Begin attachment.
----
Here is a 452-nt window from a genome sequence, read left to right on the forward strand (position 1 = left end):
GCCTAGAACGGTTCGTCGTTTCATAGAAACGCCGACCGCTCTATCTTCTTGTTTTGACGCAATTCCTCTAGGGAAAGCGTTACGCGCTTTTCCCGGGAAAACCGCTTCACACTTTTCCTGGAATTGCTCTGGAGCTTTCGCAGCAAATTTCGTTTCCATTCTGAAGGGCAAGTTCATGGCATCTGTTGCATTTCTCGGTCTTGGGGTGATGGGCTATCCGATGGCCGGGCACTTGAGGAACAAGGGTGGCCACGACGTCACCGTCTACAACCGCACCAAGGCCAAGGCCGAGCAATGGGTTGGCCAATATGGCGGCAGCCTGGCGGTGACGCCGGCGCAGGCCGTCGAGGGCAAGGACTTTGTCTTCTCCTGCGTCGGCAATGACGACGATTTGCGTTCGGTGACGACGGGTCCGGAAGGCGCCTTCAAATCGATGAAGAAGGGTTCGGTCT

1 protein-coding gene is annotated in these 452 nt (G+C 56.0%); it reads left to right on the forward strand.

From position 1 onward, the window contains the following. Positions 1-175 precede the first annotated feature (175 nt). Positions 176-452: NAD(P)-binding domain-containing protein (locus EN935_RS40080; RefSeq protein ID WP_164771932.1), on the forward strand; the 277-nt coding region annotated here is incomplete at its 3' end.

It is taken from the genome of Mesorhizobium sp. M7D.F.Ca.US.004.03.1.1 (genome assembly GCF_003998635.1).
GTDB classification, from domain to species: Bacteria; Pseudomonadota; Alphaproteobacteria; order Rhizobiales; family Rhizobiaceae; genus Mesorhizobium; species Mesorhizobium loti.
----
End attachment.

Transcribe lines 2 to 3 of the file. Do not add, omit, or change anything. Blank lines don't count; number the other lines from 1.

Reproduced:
GCCTAGAACGGTTCGTCGTTTCATAGAAACGCCGACCGCTCTATCTTCTTGTTTTGACGCAATTCCTCTAGGGAAAGCGTTACGCGCTTTTCCCGGGAAAACCGCTTCACACTTTTCCTGGAATTGCTCTGGAGCTTTCGCAGCAAATTTCGTTTCCATTCTGAAGGGCAAGTTCATGGCATCTGTTGCATTTCTCGGTCTTGGGGTGATGGGCTATCCGATGGCCGGGCACTTGAGGAACAAGGGTGGCCACGACGTCACCGTCTACAACCGCACCAAGGCCAAGGCCGAGCAATGGGTTGGCCAATATGGCGGCAGCCTGGCGGTGACGCCGGCGCAGGCCGTCGAGGGCAAGGACTTTGTCTTCTCCTGCGTCGGCAATGACGACGATTTGCGTTCGGTGACGACGGGTCCGGAAGGCGCCTTCAAATCGATGAAGAAGGGTTCGGTCT

1 protein-coding gene is annotated in these 452 nt (G+C 56.0%); it reads left to right on the forward strand.